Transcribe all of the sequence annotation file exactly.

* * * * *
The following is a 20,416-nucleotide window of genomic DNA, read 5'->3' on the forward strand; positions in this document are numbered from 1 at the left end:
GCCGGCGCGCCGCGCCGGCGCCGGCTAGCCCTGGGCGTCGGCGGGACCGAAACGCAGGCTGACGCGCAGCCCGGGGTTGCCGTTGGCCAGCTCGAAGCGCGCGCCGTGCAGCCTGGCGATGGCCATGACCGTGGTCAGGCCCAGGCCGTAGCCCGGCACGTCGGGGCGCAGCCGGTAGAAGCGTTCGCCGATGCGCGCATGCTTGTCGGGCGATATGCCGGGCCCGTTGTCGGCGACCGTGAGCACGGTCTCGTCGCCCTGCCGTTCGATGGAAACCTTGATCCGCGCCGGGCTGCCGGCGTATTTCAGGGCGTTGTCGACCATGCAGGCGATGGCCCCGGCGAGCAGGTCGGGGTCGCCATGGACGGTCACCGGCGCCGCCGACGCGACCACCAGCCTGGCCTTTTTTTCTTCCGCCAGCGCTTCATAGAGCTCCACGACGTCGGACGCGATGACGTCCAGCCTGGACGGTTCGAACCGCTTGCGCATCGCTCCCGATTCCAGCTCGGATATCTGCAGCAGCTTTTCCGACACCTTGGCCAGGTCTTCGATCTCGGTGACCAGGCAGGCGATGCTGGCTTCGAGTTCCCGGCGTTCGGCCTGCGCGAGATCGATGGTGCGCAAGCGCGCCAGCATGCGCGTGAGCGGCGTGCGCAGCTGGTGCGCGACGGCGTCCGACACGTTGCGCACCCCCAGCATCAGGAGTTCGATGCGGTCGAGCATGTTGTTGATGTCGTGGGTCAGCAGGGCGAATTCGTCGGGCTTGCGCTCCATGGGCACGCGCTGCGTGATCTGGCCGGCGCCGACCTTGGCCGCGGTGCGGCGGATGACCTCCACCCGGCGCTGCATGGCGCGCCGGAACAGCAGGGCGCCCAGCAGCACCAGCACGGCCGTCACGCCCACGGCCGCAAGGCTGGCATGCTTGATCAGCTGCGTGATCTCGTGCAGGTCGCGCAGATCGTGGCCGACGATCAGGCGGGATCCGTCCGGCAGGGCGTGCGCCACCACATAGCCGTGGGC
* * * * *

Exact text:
The following is a 20,416-nucleotide window of genomic DNA, read 5'->3' on the forward strand; positions in this document are numbered from 1 at the left end:
GCCGGCGCGCCGCGCCGGCGCCGGCTAGCCCTGGGCGTCGGCGGGACCGAAACGCAGGCTGACGCGCAGCCCGGGGTTGCCGTTGGCCAGCTCGAAGCGCGCGCCGTGCAGCCTGGCGATGGCCATGACCGTGGTCAGGCCCAGGCCGTAGCCCGGCACGTCGGGGCGCAGCCGGTAGAAGCGTTCGCCGATGCGCGCATGCTTGTCGGGCGATATGCCGGGCCCGTTGTCGGCGACCGTGAGCACGGTCTCGTCGCCCTGCCGTTCGATGGAAACCTTGATCCGCGCCGGGCTGCCGGCGTATTTCAGGGCGTTGTCGACCATGCAGGCGATGGCCCCGGCGAGCAGGTCGGGGTCGCCATGGACGGTCACCGGCGCCGCCGACGCGACCACCAGCCTGGCCTTTTTTTCTTCCGCCAGCGCTTCATAGAGCTCCACGACGTCGGACGCGATGACGTCCAGCCTGGACGGTTCGAACCGCTTGCGCATCGCTCCCGATTCCAGCTCGGATATCTGCAGCAGCTTTTCCGACACCTTGGCCAGGTCTTCGATCTCGGTGACCAGGCAGGCGATGCTGGCTTCGAGTTCCCGGCGTTCGGCCTGCGCGAGATCGATGGTGCGCAAGCGCGCCAGCATGCGCGTGAGCGGCGTGCGCAGCTGGTGCGCGACGGCGTCCGACACGTTGCGCACCCCCAGCATCAGGAGTTCGATGCGGTCGAGCATGTTGTTGATGTCGTGGGTCAGCAGGGCGAATTCGTCGGGCTTGCGCTCCATGGGCACGCGCTGCGTGATCTGGCCGGCGCCGACCTTGGCCGCGGTGCGGCGGATGACCTCCACCCGGCGCTGCATGGCGCGCCGGAACAGCAGGGCGCCCAGCAGCACCAGCACGGCCGTCACGCCCACGGCCGCAAGGCTGGCATGCTTGATCAGCTGCGTGATCTCGTGCAGGTCGCGCAGATCGTGGCCGACGATCAGGCGGGATCCGTCCGGCAGGGCGTGCGCCACCACATAGCCGTGGGC